Because physical change seems tied up in orderly cycles, from oscillatory rates of particles to planets circling the Sun, we are able to track change by observing those things. So time ends up being the rate of physcial change. It's become important to physics because it turns out the rate of change is affected by circumstances like gravity and acceleration. So, according to this model, when will "time" run out? When physical change ceases, or as you seem to say, when physical motion is no more.

    When I said I think your ideas belong in philosophy, I just meant that I can't see how your ideas, as you present them now, would have any practical consequences to physics. Right now you seem to only be talking about another way to look at time, which makes it philosophy. I hope that doesn't make you feel discouraged from participating at PF in the appropriate areas for your thoughts. :smile:
     
  14. Jan 22, 2005 #13

    Les Sleeth

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    No need to be rude, his concepts are reasonable.


    Right. No change, no time. If every single thing in the universe stopped, there would be no entropy, no oscillation, no radiation, no universal expansion, no heat . . . all would be frozen in the moment. It is the change/movement of physical stuff which gives us time.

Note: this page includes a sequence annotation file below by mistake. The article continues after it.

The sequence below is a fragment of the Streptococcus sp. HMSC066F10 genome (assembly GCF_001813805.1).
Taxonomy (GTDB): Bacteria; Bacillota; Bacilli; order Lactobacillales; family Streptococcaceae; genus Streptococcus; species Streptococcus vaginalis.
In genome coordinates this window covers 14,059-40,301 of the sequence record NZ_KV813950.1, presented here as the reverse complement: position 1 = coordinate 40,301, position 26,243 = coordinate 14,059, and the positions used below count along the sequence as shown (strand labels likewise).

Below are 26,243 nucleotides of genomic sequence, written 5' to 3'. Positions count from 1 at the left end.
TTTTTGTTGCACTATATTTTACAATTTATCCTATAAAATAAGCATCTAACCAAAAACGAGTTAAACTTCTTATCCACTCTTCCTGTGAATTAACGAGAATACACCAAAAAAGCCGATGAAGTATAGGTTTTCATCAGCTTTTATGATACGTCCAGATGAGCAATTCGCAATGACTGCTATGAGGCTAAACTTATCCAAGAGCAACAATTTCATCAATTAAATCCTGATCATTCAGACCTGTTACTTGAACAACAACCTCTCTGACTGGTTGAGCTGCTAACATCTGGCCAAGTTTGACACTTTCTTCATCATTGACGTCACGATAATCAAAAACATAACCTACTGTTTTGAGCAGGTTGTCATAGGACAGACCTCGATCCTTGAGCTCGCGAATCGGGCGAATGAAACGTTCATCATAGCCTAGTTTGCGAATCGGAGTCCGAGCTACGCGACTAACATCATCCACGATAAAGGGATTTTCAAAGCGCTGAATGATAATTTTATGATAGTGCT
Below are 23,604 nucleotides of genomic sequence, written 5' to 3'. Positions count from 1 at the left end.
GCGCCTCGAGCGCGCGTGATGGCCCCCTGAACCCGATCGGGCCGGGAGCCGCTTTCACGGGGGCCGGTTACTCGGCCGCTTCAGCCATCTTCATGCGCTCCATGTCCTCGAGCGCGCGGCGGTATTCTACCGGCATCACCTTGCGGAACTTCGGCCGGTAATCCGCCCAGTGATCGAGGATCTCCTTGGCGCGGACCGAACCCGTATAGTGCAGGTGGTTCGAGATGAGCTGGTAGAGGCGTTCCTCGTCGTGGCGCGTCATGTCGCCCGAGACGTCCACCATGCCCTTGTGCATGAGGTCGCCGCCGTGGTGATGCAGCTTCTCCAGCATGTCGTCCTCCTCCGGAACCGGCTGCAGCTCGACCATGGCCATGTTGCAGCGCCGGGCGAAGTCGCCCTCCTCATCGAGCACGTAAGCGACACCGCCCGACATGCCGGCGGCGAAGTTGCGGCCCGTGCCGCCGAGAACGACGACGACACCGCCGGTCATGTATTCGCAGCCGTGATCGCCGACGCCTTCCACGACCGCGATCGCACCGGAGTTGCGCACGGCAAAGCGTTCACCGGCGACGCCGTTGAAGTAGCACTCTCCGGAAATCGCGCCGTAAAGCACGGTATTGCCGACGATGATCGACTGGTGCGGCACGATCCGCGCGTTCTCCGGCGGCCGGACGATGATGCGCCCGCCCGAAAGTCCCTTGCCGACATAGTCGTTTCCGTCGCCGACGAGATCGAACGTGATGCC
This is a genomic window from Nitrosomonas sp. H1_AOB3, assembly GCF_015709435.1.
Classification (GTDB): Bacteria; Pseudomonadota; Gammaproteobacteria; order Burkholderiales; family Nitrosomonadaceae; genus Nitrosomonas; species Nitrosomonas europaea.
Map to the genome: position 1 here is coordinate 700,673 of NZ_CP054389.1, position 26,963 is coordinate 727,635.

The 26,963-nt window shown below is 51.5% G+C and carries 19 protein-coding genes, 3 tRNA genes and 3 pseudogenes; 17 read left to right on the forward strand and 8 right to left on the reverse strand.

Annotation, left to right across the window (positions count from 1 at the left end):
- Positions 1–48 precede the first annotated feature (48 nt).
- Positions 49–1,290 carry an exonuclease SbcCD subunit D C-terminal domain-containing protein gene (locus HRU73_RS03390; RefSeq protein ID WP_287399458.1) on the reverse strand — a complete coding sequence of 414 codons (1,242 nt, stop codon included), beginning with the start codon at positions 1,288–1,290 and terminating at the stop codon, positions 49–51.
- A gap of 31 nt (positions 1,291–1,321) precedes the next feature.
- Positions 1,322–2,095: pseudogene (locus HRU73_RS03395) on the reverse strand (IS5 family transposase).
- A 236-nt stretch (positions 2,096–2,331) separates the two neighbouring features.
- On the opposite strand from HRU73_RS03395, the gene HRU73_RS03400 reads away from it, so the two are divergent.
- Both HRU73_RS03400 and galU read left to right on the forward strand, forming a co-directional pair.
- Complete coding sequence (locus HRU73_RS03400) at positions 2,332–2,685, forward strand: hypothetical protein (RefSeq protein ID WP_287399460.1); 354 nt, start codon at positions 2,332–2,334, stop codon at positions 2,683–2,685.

15. Jan 22, 2005 #14

    Moonbear

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    Is that all he was trying to say? I thought he was trying to redefine time as motion, not point out that there is only motion and no actual "entity" as time.

    It seems a lot of people forget, or have never been taught, that discussion of ideas that have not been fully fleshed out to test empirically, or cannot be tested empirically, falls under philosophy's umbrella. Just because the topic may be under discussion by physicists doesn't mean they aren't having a philosophical debate.
     
  16. Jan 22, 2005 #15

    Les Sleeth

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    Well, I'm not certain of course. You know us philosopher types, we like to be vague. :tongue2:


    I agree. This seems especially true for people who first arrive here and don't realize how strict staff has drawn the line between known facts and practiced science, and theory/philosophy. One might assume, for instance, things work the same way here as they do at some other site where they've been participating.